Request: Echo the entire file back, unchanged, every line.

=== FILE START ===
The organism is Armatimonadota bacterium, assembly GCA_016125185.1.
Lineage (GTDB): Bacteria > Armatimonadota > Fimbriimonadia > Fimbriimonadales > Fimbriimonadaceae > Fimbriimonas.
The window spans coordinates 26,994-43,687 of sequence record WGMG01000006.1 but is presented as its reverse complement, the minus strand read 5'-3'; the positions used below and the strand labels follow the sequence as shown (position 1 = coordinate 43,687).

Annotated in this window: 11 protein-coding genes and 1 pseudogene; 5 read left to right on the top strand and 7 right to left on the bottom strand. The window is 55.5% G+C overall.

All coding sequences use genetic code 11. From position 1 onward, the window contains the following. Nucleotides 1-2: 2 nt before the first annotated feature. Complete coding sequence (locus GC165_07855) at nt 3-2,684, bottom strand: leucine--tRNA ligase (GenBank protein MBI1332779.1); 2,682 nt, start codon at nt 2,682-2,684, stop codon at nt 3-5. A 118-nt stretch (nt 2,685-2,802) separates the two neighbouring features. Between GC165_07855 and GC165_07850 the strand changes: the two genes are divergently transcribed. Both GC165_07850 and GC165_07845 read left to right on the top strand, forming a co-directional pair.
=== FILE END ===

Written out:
The organism is Armatimonadota bacterium, assembly GCA_016125185.1.
Lineage (GTDB): Bacteria > Armatimonadota > Fimbriimonadia > Fimbriimonadales > Fimbriimonadaceae > Fimbriimonas.
The window spans coordinates 26,994-43,687 of sequence record WGMG01000006.1 but is presented as its reverse complement, the minus strand read 5'-3'; the positions used below and the strand labels follow the sequence as shown (position 1 = coordinate 43,687).

Annotated in this window: 11 protein-coding genes and 1 pseudogene; 5 read left to right on the top strand and 7 right to left on the bottom strand. The window is 55.5% G+C overall.

All coding sequences use genetic code 11. From position 1 onward, the window contains the following. Nucleotides 1-2: 2 nt before the first annotated feature. Complete coding sequence (locus GC165_07855) at nt 3-2,684, bottom strand: leucine--tRNA ligase (GenBank protein MBI1332779.1); 2,682 nt, start codon at nt 2,682-2,684, stop codon at nt 3-5. A 118-nt stretch (nt 2,685-2,802) separates the two neighbouring features. Between GC165_07855 and GC165_07850 the strand changes: the two genes are divergently transcribed. Both GC165_07850 and GC165_07845 read left to right on the top strand, forming a co-directional pair.